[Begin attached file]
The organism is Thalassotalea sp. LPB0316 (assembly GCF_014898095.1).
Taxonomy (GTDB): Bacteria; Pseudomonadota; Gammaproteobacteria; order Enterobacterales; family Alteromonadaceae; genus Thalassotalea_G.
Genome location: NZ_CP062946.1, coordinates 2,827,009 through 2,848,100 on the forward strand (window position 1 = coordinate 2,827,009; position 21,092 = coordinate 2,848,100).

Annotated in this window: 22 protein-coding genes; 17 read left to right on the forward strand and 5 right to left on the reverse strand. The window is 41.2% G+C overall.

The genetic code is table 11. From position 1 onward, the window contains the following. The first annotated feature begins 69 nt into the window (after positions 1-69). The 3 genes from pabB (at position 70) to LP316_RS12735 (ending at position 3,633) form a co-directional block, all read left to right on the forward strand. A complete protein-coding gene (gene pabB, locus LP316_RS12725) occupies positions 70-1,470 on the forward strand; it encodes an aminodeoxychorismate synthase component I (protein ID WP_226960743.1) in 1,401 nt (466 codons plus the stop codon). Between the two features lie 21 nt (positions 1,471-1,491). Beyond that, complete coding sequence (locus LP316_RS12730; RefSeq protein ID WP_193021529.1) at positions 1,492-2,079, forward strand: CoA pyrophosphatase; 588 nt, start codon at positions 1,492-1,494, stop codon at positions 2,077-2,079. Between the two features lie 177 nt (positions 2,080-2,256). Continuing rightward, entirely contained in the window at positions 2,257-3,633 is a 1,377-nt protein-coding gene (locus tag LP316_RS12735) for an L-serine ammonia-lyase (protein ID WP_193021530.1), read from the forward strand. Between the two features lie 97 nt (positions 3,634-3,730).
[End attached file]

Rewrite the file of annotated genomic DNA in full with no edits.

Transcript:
The organism is Thalassotalea sp. LPB0316 (assembly GCF_014898095.1).
Taxonomy (GTDB): Bacteria; Pseudomonadota; Gammaproteobacteria; order Enterobacterales; family Alteromonadaceae; genus Thalassotalea_G.
Genome location: NZ_CP062946.1, coordinates 2,827,009 through 2,848,100 on the forward strand (window position 1 = coordinate 2,827,009; position 21,092 = coordinate 2,848,100).

Annotated in this window: 22 protein-coding genes; 17 read left to right on the forward strand and 5 right to left on the reverse strand. The window is 41.2% G+C overall.

The genetic code is table 11. From position 1 onward, the window contains the following. The first annotated feature begins 69 nt into the window (after positions 1-69). The 3 genes from pabB (at position 70) to LP316_RS12735 (ending at position 3,633) form a co-directional block, all read left to right on the forward strand. A complete protein-coding gene (gene pabB, locus LP316_RS12725) occupies positions 70-1,470 on the forward strand; it encodes an aminodeoxychorismate synthase component I (protein ID WP_226960743.1) in 1,401 nt (466 codons plus the stop codon). Between the two features lie 21 nt (positions 1,471-1,491). Beyond that, complete coding sequence (locus LP316_RS12730; RefSeq protein ID WP_193021529.1) at positions 1,492-2,079, forward strand: CoA pyrophosphatase; 588 nt, start codon at positions 1,492-1,494, stop codon at positions 2,077-2,079. Between the two features lie 177 nt (positions 2,080-2,256). Continuing rightward, entirely contained in the window at positions 2,257-3,633 is a 1,377-nt protein-coding gene (locus tag LP316_RS12735) for an L-serine ammonia-lyase (protein ID WP_193021530.1), read from the forward strand. Between the two features lie 97 nt (positions 3,634-3,730).